Tag Archives: Womeenssuite

Millbrae Art & Wine Festival and Exhibition: 31 Aug – 01 Sep 2019

Millbrae 49th Art & Wine Festival and Exhibition

Public Transit

On Broadway (one block west of El Camino Real), between Victoria Ave. and Meadow Glen, downtown Millbrae, California. From Highway 101 or 280, take the Millbrae Avenue exit west to El Camino Real north. Public Transit and Free Festival Shuttle InformationBART: www.bart.govCalTrain: 800-660-4287 / www.caltrain.comTrav-Info Line: 817-1717 (Bay Area transit information from any area code) / www.511.org SamTrans: 800-660-4287 / www.samtrans.com

49th Millbrae Art & Wine Festival,

Aug. 31-Sept. 1, 2019, 10 am to 5 pm,

The Bay Area's Biggest Labor Day Weekend Bash!

Location: On Broadway (one block west of El Camino Real) between Victoria and Meadow Glen in Millbrae CA

ONE-OF-A-KIND ARTS AND CRAFTS

INCREDIBLE LIVE MUSIC AND ENTERTAINMENT

Every year, the unofficial last weekend of summer brings enormous crowds to downtown Millbrae for the Bay Areas biggest and best Labor Day weekend celebration, transforming our downtown into a world-class festival along Broadway from Victoria Ave (south end) to Meadow Glen Ave (north end).

Stroll, browse, relax and enjoy a friendly, vibrant street fair featuring two days of stellar live music, gorgeous hand-crafted work by 270+ talented artists and crafts makers, delicious gourmet food and ice treatswine, beer, champagne and specialty drinksMicrobrew Tasting Tent in our famous Classic Cool Car Show lot (200 block of Broadway), an organic and ‘Green’ products showcase, artisan specialty treats, home and garden exhibits, health and wellness displays and TONS OF FUN for kids at our Kids’ Zone.

The festival takes place along Broadway (1 block west of El Camino Real) between Victoria and Meadow Glen Avenues from 10 a.m. to 5 p.m. both days.  Admission is FREE!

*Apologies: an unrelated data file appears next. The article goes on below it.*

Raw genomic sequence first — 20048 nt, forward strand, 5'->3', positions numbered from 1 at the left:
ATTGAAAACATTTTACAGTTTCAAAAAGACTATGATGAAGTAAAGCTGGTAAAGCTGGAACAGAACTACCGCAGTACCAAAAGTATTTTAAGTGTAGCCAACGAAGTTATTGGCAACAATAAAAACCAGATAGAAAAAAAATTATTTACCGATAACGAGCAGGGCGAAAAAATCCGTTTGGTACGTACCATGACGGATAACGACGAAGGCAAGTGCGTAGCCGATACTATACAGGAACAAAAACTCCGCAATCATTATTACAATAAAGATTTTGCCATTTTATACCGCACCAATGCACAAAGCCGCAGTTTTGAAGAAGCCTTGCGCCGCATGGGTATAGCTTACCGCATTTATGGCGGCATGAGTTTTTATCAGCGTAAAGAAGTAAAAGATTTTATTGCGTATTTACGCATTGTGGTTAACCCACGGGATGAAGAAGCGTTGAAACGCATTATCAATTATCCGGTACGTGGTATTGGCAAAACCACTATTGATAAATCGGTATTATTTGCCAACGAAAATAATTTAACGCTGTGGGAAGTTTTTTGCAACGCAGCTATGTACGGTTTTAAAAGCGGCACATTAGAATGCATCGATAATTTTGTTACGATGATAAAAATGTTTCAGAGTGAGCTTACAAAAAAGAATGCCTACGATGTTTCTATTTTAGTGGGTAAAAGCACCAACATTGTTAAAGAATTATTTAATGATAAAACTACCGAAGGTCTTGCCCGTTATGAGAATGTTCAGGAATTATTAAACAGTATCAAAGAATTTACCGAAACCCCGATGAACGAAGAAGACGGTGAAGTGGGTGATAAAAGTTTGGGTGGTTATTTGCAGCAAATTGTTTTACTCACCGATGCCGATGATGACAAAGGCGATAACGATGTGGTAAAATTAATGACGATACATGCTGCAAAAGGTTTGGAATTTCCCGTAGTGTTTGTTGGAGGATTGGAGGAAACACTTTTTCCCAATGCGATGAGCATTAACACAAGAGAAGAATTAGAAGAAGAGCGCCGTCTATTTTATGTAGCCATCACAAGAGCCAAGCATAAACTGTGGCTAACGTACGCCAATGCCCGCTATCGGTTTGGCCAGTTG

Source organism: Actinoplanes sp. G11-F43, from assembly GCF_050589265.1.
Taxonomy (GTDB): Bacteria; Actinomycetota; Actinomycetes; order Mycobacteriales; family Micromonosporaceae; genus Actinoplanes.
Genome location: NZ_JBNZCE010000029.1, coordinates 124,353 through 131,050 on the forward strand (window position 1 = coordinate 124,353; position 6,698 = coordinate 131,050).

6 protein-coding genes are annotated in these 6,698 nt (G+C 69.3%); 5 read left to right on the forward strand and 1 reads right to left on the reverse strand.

Public Transit: 
On Broadway (one block west of El Camino Real), between Victoria Ave. and Meadow Glen, downtown Millbrae, California. From Highway 101 or 280, take the Millbrae Avenue exit west to El Camino Real north. Public Transit and Free Festival Shuttle Information BART: www.bart.govCalTrain: 800-660-4287 / www.caltrain.comTrav-Info Line: 817-1717 (Bay Area transit information from any area code) / www.511.org SamTrans: 800-660-4287 / www.samtrans.com
 
 

Electric Vespa Reimagines Classic Italian Vehicle With a Futuristic Spin.

Electric Vespa Reimagines Classic Italian Vehicle With a Futuristic Spin.

Italian industrial designer Giulio Iacchetti gives approval to the original 1946 Vespa with his concept for a sleek, minimalist electric bike. The beloved Italian scooter is reimagined as the Vespampère, with Iacchetti linking past and present for a forward-thinking vehicle designed for better riding in urban environment.

A built-in smartphone holder recharges your phone while keeping it protected from the rain. And the speedometer, fuel gauge, and lights are accessed through a wireless app. At the same time, the designer maintains classic elements like the front circular headlight and cleverly integrates turn signals into the rear-view mirrors. Overall, Iacchetti has put an interesting twist on the Vespa, a classically Italian scooter born from the necessity for affordable transportation in post-World War II Italy.

For further information visit:  https://mymodernmet.com/vespa-concept-giulio-iacchetti/

 

Sarah Elisabeth Goode was the first African-American woman to receive a United States patent

Sarah E. Goode
Inventor (1850–1905)
 
Entrepreneur and inventor Sarah E. Goode was the first African-American woman to receive a United States patent.
 
Synopsis
 
Born into slavery in 1850, inventor and entrepreneur Sarah E. Goode was the first African-American woman to be granted a patent by the U.S. Patent and Trademark Office, for her invention of a folding cabinet bed in 1885. She died in 1905.
 
Profile
 
Born into slavery in 1850, inventor and entrepreneur Sarah E. Goode went on to become the first African-American woman to be granted a patent by the U.S. Patent and Trademark Office, for her invention of a folding cabinet bed in 1885.
After receiving her freedom at the end of the Civil War, Goode moved to Chicago and eventually became an entrepreneur. Along with her husband Archibald, a carpenter, she owned a furniture store. Many of her customers, who were mostly working-class, lived in small apartments and didn't have much space for furniture, including beds.
 
As a solution to the problem, Goode invented a cabinet bed, which she described as a "folding bed," similar to what nowadays would be called a Murphy bed. When the bed was not being used, it could also serve as a roll-top desk, complete with compartments for stationery and other writing supplies.
 
Goode received a patent for her invention on July 14, 1885. She died in 1905